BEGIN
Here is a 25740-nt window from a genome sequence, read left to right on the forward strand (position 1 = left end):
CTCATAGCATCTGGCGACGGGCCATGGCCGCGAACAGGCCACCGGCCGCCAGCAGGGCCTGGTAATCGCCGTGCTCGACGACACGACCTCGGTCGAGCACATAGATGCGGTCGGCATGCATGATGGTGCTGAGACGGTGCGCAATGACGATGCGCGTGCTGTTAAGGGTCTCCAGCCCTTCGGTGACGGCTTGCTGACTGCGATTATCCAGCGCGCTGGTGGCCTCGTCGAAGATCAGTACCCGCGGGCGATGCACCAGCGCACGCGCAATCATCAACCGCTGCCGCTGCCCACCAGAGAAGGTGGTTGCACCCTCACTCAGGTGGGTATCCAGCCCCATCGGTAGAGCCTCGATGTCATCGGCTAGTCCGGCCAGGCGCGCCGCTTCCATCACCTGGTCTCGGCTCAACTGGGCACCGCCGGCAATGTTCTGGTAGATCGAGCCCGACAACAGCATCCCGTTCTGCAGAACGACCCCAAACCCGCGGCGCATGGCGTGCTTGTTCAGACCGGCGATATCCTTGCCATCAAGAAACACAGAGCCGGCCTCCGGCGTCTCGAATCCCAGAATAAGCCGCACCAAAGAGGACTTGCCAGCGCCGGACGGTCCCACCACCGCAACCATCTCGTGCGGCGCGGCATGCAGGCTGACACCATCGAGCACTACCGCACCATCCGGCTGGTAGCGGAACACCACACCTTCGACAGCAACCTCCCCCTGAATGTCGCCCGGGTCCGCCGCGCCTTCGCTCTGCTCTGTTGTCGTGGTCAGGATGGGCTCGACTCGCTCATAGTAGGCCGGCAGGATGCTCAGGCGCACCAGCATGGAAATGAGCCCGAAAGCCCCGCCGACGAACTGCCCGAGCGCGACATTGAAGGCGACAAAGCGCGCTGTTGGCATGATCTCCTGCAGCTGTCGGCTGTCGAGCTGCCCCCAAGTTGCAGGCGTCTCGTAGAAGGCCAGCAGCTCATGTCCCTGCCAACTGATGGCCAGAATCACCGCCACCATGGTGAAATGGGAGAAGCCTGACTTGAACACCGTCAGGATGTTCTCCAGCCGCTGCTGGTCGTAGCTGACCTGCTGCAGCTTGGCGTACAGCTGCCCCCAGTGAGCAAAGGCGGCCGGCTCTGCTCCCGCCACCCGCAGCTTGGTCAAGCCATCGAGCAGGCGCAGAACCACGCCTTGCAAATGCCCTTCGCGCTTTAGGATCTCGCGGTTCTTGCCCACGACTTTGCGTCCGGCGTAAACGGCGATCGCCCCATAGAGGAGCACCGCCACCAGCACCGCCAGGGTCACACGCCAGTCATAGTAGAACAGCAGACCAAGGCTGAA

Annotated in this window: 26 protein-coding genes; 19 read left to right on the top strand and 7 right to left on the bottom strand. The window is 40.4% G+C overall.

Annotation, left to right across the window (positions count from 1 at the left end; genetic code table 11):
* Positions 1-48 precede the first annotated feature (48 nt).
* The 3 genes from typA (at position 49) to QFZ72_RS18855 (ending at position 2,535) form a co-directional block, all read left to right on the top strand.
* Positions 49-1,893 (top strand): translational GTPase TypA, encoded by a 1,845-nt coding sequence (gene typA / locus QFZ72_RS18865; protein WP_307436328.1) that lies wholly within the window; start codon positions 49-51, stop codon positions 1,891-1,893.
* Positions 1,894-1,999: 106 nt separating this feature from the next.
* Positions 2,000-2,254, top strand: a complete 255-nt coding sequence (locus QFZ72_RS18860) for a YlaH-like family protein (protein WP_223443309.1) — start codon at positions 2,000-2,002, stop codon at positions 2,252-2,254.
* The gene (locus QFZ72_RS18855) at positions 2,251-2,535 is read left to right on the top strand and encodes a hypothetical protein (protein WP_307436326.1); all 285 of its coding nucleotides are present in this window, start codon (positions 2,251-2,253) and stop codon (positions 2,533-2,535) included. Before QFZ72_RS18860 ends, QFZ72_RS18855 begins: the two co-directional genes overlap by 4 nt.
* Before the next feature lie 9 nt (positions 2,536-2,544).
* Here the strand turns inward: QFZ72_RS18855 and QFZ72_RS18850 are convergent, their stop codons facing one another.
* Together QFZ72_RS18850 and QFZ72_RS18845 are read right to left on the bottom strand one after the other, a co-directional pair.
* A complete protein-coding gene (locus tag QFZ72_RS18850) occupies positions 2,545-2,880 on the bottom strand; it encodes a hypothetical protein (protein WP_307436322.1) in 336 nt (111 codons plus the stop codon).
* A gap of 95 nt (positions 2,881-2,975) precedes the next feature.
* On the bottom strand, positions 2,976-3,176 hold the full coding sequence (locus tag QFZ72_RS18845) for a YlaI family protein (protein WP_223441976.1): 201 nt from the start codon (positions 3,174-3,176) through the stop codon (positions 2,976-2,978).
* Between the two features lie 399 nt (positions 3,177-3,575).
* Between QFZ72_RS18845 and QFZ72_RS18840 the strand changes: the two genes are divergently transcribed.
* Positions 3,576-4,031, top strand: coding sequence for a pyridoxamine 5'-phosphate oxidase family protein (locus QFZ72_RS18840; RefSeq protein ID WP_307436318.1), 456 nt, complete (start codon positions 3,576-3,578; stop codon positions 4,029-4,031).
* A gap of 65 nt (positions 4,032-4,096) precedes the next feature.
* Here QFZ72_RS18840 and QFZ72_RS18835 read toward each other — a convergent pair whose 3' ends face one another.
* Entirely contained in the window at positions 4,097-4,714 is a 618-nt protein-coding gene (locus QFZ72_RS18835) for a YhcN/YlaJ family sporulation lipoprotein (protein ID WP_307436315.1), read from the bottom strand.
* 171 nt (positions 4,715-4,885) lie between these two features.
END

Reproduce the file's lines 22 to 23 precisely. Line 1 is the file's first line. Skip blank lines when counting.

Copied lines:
* Entirely contained in the window at positions 4,097-4,714 is a 618-nt protein-coding gene (locus QFZ72_RS18835) for a YhcN/YlaJ family sporulation lipoprotein (protein ID WP_307436315.1), read from the bottom strand.
* 171 nt (positions 4,715-4,885) lie between these two features.